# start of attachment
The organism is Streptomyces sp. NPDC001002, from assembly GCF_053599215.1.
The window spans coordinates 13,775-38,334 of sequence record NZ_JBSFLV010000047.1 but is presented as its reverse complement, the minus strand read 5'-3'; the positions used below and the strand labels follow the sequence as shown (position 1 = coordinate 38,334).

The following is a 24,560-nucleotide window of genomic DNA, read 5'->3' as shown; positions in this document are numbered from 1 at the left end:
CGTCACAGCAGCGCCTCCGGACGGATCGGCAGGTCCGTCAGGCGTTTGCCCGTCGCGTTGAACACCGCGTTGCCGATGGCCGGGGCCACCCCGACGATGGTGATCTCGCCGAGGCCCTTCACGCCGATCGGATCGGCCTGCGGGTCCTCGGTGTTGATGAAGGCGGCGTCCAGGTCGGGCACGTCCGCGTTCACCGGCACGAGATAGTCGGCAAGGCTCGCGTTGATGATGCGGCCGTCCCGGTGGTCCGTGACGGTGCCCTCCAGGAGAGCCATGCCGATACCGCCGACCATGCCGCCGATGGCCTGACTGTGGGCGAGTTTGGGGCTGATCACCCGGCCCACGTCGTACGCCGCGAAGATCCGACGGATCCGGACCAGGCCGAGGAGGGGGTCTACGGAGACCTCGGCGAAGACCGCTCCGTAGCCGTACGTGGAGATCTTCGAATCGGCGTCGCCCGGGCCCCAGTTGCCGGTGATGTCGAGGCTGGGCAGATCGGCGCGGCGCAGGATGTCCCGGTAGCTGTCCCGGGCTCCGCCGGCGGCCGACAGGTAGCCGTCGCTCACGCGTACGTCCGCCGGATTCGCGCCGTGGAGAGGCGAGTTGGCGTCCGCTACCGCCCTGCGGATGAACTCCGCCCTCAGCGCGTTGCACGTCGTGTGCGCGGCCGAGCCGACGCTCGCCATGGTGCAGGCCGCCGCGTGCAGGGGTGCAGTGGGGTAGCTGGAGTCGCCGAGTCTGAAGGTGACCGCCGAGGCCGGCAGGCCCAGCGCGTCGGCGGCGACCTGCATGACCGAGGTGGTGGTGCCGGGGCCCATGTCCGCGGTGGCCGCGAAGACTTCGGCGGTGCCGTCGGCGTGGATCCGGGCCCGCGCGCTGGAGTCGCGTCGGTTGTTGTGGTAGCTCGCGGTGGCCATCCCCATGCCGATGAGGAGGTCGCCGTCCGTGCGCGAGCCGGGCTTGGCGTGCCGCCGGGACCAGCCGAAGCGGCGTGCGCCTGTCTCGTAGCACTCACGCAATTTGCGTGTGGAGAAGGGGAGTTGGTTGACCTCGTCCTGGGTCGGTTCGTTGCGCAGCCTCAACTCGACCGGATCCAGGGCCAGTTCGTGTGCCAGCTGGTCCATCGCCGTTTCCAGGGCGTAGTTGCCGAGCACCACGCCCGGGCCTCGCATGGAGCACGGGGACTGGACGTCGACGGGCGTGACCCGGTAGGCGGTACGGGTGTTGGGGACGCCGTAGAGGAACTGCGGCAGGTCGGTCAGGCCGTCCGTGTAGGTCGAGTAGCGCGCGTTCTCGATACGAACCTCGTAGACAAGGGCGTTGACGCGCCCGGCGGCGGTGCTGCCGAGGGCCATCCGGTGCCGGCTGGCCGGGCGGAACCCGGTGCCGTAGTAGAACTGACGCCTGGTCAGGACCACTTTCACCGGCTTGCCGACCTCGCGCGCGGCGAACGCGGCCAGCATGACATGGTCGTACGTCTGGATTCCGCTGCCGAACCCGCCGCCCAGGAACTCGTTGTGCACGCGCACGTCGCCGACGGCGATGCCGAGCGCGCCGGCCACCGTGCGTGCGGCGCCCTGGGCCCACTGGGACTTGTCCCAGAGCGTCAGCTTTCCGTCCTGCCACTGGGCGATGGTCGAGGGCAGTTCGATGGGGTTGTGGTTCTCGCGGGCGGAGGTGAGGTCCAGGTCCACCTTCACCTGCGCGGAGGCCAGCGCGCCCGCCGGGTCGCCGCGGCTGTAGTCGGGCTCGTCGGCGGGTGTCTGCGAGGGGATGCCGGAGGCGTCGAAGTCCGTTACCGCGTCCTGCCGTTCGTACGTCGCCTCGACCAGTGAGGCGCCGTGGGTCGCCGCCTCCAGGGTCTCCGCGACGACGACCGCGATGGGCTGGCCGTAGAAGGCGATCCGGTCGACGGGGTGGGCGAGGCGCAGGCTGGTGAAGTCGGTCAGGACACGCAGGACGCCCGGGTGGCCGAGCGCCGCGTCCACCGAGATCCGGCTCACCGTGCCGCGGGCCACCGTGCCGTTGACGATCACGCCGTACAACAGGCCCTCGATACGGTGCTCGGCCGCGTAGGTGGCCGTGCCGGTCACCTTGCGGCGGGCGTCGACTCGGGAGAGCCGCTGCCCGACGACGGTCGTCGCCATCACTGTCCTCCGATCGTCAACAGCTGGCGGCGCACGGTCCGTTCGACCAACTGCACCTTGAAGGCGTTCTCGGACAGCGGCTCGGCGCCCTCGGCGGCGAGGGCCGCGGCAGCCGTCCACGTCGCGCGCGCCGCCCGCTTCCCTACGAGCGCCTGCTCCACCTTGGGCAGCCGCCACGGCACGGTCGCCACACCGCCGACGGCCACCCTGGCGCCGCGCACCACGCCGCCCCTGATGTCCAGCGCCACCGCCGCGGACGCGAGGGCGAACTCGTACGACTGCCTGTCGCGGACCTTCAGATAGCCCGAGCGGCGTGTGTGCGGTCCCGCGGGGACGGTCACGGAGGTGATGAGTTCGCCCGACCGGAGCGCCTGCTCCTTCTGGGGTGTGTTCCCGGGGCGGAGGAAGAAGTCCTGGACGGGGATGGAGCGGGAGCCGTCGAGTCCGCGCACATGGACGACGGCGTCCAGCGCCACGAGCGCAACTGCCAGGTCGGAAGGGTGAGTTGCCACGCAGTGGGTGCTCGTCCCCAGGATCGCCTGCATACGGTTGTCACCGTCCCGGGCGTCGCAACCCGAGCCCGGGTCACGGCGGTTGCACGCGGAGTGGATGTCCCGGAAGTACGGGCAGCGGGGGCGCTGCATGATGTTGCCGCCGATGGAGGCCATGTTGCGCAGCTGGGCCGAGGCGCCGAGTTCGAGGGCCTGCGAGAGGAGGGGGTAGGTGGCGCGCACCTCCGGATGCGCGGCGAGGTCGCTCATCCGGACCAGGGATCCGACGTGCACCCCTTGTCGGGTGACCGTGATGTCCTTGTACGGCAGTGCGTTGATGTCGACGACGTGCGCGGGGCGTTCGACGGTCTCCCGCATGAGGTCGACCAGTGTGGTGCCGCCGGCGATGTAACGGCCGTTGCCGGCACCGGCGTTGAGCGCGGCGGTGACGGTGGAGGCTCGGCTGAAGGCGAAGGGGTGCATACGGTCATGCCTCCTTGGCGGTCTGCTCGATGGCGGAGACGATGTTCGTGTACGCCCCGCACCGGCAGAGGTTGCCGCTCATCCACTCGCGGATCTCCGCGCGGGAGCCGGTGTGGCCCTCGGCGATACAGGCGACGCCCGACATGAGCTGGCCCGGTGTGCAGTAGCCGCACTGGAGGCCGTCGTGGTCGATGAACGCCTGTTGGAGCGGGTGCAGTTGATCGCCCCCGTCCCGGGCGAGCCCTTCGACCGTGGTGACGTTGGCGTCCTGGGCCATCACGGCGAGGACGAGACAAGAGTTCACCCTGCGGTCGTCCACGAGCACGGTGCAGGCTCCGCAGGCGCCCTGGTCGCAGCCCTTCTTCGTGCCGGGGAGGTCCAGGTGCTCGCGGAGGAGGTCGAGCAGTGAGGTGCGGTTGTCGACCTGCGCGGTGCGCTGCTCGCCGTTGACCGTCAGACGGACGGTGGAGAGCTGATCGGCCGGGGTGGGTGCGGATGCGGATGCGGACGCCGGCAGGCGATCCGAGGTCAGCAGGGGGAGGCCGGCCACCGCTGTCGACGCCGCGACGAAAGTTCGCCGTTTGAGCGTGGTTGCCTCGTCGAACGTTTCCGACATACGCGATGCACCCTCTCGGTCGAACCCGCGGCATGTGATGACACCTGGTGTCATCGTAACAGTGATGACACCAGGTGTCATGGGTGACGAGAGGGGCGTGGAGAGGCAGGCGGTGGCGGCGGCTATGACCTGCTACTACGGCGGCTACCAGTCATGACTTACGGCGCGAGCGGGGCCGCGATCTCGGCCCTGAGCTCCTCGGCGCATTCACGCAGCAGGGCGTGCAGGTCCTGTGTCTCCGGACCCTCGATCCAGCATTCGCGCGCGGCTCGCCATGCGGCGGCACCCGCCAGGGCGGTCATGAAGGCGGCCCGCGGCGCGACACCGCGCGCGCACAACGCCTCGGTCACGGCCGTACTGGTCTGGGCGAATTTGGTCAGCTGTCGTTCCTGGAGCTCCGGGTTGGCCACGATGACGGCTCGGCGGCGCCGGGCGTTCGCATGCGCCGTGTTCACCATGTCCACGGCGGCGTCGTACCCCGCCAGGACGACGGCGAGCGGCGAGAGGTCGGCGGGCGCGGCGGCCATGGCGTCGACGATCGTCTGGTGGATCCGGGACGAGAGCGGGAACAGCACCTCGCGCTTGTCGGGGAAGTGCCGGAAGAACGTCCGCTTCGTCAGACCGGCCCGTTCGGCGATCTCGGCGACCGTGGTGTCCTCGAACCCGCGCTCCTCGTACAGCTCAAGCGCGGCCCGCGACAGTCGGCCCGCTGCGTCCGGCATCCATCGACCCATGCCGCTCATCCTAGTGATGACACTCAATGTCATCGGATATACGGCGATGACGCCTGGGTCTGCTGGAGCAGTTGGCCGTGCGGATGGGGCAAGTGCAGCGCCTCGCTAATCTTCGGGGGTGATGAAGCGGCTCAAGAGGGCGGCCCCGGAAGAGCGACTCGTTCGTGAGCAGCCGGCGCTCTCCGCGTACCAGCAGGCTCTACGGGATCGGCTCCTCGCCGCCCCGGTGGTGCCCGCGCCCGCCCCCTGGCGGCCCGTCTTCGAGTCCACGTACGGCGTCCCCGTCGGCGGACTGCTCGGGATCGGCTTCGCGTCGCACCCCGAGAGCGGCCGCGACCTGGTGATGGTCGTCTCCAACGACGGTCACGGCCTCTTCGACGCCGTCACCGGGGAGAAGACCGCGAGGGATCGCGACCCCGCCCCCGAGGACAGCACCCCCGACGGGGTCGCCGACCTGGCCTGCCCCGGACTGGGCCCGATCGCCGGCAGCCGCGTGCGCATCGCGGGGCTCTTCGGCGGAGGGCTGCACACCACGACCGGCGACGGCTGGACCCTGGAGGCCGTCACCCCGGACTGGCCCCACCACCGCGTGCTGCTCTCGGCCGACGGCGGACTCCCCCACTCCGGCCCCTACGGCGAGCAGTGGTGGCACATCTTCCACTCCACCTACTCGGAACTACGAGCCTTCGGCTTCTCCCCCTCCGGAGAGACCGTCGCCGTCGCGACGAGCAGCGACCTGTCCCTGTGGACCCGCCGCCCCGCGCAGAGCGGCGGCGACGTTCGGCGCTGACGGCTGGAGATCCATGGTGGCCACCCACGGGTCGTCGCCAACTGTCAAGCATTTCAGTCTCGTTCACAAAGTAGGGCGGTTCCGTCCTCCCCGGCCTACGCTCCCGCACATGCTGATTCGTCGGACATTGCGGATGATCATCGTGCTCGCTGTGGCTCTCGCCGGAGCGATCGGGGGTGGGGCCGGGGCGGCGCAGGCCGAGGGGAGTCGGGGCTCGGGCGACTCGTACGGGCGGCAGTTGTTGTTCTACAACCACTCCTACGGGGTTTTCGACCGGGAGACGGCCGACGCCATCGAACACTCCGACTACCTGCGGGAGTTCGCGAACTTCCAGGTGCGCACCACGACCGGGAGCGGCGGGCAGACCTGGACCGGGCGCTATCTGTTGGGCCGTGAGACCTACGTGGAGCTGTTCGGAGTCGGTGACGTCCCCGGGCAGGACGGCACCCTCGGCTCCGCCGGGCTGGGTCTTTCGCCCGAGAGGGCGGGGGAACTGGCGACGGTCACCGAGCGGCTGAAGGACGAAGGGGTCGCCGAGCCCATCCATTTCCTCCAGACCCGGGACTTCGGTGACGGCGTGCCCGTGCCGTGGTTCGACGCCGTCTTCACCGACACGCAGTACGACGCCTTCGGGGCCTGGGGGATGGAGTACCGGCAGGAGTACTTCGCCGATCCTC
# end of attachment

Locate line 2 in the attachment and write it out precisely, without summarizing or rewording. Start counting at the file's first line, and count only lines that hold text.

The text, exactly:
The window spans coordinates 13,775-38,334 of sequence record NZ_JBSFLV010000047.1 but is presented as its reverse complement, the minus strand read 5'-3'; the positions used below and the strand labels follow the sequence as shown (position 1 = coordinate 38,334).